So, it is also true that neurons that no longer fire together, no longer wire together. Meditation taps into this ability to transform your relationship with your daily experiences. It processes knowledge and creates neural networks in preparation for experiences.
Frontiers | Creative brains: designing in the real world† | Frontiers in Human Neuroscience
Limbic Brain. When the neural networks of the neocortex fire during the experience, the limbic brain releases chemicals that trigger changes in the body to prepare it. This chemical change reflects emotions you are feeling. The experience then triggers an emotion that the body memorizes in relation to that experience.
This is why you can remember events better when you can recall how you felt emotionally at the time.
The limbic brain produces chemicals to help it remember experiences so it can be better at predicting responses to similar future events. Finally, the cerebellum, the seat of our unconscious mind. It stores habitual thoughts, attitudes, and behaviors. When a thought pattern and neurochemical experience is rehearsed over and over, the cerebellum memorizes it and stores it as a program in our subconscious so it becomes automatic.
When you get into an argument with a loved one over a certain topic, your neocortex processes the argument, your limbic brain creates an emotional response in relation to the argument, and when done frequently, the cerebellum memorizes and stores it. This creates your mental habit and behavior to this topic of argument.
Now when someone else brings up a topic similar to that one, your cerebellum brings that stored program up and triggers your neocortex and limbic brain to react the same way you reacted to the previous experiences. You get caught in this mindless loop of impulsively reacting, which can get you into a lot of trouble. Meditation trains your ability to pay attention to the experiences moment by moment.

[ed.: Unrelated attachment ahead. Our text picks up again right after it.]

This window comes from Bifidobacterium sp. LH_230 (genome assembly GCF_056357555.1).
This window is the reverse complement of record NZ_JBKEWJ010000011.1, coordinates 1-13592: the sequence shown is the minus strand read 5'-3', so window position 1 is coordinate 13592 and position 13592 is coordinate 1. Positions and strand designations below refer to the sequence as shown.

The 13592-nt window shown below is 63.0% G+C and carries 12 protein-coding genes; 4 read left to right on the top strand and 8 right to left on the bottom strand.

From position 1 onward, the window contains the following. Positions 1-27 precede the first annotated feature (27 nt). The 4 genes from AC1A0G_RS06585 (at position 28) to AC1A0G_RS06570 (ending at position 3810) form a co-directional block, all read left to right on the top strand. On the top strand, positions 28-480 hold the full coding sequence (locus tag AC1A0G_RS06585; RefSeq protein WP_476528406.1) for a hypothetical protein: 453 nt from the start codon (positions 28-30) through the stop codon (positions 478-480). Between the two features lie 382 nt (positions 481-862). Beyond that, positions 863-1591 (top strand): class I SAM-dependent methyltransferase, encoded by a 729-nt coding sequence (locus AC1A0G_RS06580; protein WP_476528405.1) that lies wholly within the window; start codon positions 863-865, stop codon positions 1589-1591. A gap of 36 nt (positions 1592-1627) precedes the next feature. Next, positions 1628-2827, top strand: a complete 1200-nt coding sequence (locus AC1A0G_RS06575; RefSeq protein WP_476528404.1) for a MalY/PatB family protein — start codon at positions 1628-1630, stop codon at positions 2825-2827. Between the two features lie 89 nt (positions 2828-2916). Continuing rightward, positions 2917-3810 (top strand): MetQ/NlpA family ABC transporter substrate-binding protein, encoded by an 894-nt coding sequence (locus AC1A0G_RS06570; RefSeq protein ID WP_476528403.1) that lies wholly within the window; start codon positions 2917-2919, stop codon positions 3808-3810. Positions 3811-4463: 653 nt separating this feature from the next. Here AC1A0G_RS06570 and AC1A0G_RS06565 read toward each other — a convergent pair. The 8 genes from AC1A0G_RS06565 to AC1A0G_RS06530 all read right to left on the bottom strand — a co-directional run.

Our Three Brains - The Reptilian Brain
As noted above, we have three brains. The one we know best is in our head. The thinking brain in our head is the observer. But the mind separates us from sensations of the body and feeling our connection with the world. You cannot reason your way into love or fulfillment—or into a state of grace.
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It has its own intelligence that is sensitive, feeling, and loving. Half the cells in the heart are neurons, or nerve cells—the same type of cells that are in our head brain. Research has shown that the heart is an information processing center with the capacity to learn, remember, and act on its own as well as connect with and send signals to key brain areas that play a part in the regulation of our perceptions and emotions.
Negative emotions like fear and anger are associated with erratic heart rhythms, and the signals sent from the heart to the brain can inhibit higher cognitive function including our ability to reason and make wise decisions.
- Our Three Brains - The Emotional Brain | Interaction Design Foundation.
- Mad River Valley, The (Images of America).
- Our Three Brains - The Rational Brain | Interaction Design Foundation.
According to Dr. Michael Gershon, Professor of Pathology and Cell Biology at Columbia University, this brain deals with those instinctive reflex actions generated by the limbic area of the brain.
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This amazing system coordinates all our voluntary and involuntary actions and transmits signals to and from different parts of the body. It acts like an autopilot for much of the thinking brain. The autonomic nervous system is the division that regulates bodily functions; it has two branches, sympathetic and parasympathetic.
Origins of the 'Reptilian Complex'
It is in sync with the doing side of life. Along the way it connects with the lungs, heart, spleen, intestines, liver, and kidneys, as well as nerves that are involved in speech, eye contact, and facial expressions.
It constantly reports back to the brain in your head what is going on in your organs. The vagus nerve carries a wide assortment of signals to and from the brain, and they are responsible for a number of instinctive responses in the body. The vagus nerve has many roles, such as stimulating digestion and regulating the heartbeat.
But it also helps calm organs after a stressful experience. This eventually takes a toll on the health of the body—which in turn affects the prime functioning of our three brains. Our culture places a higher value on doing and accomplishing than on being and relaxation.